• dduck

    I personally don’t know off anyone that has “shopped” medical care, but Im sure some folks do for elective surgery and such. Most of us just go with the flow and follow recommendations from our primary physician and subsequently from those recommendations.

    Slam, I’m sorry for the crises in your family. I would recommend that everyone have in addition to a will, a Health care Proxy ( a person(s) that can speak for you regarding medical decisions), a Lving Will (A living will is a legal document that a person uses to make known his or her wishes regarding life prolonging medical treatment). Also, some insurances like LTCI allow you do designate an alternate payee for premiums. Another good thing to have is a Durable Power of Attorney (In estate planning, a durable power of attorney is often chosen as a way to plan for those times when you are incapacitated) so that bills can be paid and other financial strategies can be employed where an ordinary POA will not work.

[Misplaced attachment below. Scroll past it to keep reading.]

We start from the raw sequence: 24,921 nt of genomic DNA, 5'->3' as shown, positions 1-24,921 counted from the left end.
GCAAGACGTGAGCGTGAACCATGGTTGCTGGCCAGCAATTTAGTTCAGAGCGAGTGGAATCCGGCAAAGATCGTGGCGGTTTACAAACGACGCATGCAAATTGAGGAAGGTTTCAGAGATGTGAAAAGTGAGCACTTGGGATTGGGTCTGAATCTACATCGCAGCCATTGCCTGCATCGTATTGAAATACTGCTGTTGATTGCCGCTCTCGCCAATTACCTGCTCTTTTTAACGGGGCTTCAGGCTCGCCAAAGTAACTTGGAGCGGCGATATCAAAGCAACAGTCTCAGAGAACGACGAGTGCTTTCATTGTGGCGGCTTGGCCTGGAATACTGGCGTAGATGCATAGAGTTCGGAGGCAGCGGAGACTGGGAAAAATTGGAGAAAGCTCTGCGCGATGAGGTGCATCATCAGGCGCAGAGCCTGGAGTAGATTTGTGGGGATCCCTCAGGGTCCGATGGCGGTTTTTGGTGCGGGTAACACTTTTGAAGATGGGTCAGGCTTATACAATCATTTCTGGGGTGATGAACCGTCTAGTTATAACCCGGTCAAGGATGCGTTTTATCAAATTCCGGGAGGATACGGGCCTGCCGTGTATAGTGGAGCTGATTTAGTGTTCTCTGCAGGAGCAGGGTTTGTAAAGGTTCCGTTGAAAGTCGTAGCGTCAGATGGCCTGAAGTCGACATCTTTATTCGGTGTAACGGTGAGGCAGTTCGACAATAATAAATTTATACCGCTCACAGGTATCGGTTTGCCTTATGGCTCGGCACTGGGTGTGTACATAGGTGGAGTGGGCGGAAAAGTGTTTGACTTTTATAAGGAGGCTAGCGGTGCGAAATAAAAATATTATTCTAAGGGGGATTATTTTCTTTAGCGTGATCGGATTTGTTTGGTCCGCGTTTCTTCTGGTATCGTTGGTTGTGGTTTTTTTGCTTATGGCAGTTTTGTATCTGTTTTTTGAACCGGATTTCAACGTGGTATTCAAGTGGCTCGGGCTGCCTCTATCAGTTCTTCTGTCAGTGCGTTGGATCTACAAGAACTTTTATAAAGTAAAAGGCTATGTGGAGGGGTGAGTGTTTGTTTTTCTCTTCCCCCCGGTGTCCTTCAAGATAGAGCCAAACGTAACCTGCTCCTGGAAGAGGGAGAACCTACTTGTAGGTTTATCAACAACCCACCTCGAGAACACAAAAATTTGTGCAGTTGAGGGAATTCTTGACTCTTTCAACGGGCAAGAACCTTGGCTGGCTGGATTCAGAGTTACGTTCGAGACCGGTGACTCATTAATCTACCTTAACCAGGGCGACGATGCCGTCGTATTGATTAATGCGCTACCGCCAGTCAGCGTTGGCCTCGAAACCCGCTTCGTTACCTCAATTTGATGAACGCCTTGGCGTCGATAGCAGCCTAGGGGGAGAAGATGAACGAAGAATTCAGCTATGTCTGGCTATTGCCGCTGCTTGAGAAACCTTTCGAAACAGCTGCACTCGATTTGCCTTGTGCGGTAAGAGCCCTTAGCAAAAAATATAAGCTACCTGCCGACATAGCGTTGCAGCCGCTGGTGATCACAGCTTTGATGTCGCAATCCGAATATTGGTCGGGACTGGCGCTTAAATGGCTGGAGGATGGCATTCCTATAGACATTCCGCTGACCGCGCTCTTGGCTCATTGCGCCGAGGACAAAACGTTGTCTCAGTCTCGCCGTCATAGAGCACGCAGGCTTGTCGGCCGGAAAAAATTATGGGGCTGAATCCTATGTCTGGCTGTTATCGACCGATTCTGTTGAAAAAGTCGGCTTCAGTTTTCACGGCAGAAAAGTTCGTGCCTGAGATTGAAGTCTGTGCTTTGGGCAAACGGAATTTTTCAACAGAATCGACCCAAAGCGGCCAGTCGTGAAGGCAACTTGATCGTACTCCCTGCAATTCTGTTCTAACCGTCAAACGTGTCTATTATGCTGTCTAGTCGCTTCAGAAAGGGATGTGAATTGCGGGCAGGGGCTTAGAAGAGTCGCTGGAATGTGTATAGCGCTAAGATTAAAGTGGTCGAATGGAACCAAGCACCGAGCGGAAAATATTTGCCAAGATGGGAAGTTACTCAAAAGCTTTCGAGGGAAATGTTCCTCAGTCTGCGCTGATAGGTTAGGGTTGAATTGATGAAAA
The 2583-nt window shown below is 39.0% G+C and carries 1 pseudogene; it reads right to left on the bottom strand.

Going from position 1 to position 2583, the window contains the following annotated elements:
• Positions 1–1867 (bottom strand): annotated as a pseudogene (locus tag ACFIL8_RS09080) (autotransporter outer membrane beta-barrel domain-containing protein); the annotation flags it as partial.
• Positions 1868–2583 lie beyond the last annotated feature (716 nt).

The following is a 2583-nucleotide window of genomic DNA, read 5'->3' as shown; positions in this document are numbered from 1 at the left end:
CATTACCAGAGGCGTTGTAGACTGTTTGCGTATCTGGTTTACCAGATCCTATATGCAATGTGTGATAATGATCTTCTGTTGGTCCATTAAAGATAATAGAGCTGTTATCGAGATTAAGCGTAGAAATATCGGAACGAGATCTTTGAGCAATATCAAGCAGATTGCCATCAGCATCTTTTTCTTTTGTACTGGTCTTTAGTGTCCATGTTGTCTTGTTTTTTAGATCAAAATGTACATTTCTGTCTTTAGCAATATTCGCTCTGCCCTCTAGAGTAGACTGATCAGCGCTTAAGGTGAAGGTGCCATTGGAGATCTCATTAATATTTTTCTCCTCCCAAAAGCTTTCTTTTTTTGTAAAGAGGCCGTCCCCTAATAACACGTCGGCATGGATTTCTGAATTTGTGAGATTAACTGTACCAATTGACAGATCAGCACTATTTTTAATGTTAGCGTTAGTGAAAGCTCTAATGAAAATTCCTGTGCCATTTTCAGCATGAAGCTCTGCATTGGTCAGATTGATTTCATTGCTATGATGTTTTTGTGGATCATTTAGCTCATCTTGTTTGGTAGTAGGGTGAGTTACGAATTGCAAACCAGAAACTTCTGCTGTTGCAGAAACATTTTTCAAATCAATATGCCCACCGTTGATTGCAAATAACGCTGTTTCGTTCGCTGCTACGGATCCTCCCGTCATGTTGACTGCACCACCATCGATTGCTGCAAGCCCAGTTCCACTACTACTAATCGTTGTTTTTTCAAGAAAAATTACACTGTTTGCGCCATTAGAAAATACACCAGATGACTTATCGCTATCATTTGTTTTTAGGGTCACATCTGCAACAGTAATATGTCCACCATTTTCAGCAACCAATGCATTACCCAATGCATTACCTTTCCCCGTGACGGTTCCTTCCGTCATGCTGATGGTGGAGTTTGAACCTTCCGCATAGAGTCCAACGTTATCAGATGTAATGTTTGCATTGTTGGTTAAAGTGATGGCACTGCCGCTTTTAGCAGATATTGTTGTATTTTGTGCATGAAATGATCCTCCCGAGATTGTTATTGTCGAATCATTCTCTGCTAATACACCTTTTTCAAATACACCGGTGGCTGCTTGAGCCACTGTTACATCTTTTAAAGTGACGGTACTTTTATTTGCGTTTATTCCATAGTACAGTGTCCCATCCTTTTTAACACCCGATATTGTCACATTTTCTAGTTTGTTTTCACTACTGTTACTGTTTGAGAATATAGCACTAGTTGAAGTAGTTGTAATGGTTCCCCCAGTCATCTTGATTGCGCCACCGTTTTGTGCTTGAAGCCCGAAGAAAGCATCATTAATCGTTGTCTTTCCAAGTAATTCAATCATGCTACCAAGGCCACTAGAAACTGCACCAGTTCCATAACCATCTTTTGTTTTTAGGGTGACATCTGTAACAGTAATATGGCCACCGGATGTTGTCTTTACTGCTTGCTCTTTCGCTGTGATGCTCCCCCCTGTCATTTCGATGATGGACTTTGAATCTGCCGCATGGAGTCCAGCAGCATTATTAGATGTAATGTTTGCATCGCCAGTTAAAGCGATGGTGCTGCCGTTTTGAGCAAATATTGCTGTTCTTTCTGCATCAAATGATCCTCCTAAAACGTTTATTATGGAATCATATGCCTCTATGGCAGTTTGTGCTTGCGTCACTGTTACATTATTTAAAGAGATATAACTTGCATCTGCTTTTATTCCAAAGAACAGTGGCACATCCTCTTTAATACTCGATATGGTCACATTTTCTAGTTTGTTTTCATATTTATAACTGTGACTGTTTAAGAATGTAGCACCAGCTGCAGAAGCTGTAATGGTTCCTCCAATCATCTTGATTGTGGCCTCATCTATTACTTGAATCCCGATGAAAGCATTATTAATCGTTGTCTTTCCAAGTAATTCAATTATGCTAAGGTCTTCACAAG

• “No thanks for that chemo just yet doc, I’d like to check around.”
    Yeah, that’s exactly what should happen. Most of the money isn’t spent for emergency treatment, but for chronic diseases like cancer, obesity, and diabetes. There’s plenty of time to shop around for treatment options and providers in these cases. It isn’t strange that people should want to check out their options — it’s strange that they don’t.

  • Dr. J

    Slam, you’re right that you can’t shop for every transaction, but that misses the point. People don’t need to shop for every or even most transactions to drive cost consciousness and price transparency into providers. For example, I never shop for gas; when I need to fill the tank, I do it at the closest station and try not to look at the prices. Because I know some minority of consumers actually does pay attention, and that’s enough to keep everyone’s prices transparent and pretty close to each other.